• The important thing is the direct object. All that list of examples you have in a block quote have no direct object. When there is a direct object, it is not the same usage. I think one has to say: "received the bill", "first" can come before the verb there, but not between the verb and the object. That sounds very weird with a transitive verb, for me.
    – Lambie
    Jul 31, 2018 at 17:46
  • @Lambie: It's simply not true that first can come before the verb there, but not between the verb and the object with that sequence. As a sentence adverb, first can be put at the beginning or the end of [he] received the bill, or it can be used adverbially immediately before or after the actual verb received. But it can also be used adjectivally there, as he received the first bill. Don't forget to receive can be used intransitively as well as transitively - It's better to give first, then receive. Aug 2, 2018 at 11:39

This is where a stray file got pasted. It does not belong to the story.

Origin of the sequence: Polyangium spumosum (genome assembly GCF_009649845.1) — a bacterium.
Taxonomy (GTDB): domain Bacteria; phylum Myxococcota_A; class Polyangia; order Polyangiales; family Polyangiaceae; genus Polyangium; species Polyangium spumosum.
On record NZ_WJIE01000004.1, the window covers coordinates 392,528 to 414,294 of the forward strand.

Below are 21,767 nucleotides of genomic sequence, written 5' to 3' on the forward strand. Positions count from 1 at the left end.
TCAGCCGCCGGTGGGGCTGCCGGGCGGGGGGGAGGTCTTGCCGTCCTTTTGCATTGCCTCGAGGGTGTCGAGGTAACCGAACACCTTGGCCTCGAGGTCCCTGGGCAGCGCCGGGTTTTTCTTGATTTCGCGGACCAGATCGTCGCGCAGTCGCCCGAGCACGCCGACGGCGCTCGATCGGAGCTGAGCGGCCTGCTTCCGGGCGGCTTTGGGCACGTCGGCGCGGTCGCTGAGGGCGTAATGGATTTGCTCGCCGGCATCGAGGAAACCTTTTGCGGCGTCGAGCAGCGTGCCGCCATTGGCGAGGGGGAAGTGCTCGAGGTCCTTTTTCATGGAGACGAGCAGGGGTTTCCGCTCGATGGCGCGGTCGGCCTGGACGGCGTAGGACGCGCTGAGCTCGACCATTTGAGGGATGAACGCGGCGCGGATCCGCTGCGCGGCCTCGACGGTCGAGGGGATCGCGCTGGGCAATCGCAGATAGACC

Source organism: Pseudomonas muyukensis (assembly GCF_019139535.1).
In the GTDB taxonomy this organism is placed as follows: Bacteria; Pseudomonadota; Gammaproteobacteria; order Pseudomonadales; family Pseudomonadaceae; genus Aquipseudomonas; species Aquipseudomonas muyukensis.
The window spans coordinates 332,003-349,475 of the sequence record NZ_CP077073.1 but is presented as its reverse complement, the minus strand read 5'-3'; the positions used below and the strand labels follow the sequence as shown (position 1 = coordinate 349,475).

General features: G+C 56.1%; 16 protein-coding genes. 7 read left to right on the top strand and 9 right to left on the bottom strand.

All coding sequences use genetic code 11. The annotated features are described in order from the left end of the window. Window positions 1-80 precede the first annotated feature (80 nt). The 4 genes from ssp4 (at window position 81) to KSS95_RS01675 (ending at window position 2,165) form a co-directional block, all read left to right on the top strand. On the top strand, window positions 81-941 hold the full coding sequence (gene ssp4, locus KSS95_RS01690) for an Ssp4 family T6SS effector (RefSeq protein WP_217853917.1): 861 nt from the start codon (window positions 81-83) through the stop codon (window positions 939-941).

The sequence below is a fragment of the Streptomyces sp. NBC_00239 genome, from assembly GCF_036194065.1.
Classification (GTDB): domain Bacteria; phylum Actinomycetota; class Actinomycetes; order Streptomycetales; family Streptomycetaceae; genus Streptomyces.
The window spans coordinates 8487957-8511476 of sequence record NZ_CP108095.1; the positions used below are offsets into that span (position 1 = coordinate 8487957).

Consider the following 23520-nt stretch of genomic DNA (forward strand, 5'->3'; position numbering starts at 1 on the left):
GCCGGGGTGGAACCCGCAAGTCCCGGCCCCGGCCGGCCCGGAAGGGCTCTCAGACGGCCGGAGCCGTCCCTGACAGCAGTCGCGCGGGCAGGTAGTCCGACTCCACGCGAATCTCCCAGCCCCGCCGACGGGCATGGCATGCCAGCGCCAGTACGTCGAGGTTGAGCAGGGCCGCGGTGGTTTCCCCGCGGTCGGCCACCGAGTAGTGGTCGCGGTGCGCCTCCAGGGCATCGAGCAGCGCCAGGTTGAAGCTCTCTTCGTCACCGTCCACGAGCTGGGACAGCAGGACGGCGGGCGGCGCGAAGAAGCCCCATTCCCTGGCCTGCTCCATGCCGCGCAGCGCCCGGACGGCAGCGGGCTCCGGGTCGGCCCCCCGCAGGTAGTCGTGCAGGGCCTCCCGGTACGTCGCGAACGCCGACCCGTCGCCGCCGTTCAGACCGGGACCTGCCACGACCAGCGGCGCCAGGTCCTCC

• Rather than state rules, I prefer to look at the concrete examples. I was not discussing it as an adjective. I do not "like": He must first receive it, then, etc. On its own, "He must first receive it." That sounds fine. It's not always about grammar. There is style, as well.
    – Lambie
    Aug 2, 2018 at 11:55

First as an adverb goes at the end or beginning here in standard grammar if there is a transitive verb as in this case, it answers the question when in the sense of first or last.:

to do something first, to do something last, to receive something first, to receive something last.

I would like to receive feedback first, then the product. First, I would like to receive feedback, then the product.

As receive takes a direct object, first should come after it or before it.

Some people prefer to "split the infinitive":

I would like to first receive feedback. That is acceptable (people use it) but not standard.

Personally, I would avoid: I would like to receive first feedback, then the product.

You might say that but writing it sounds quite odd.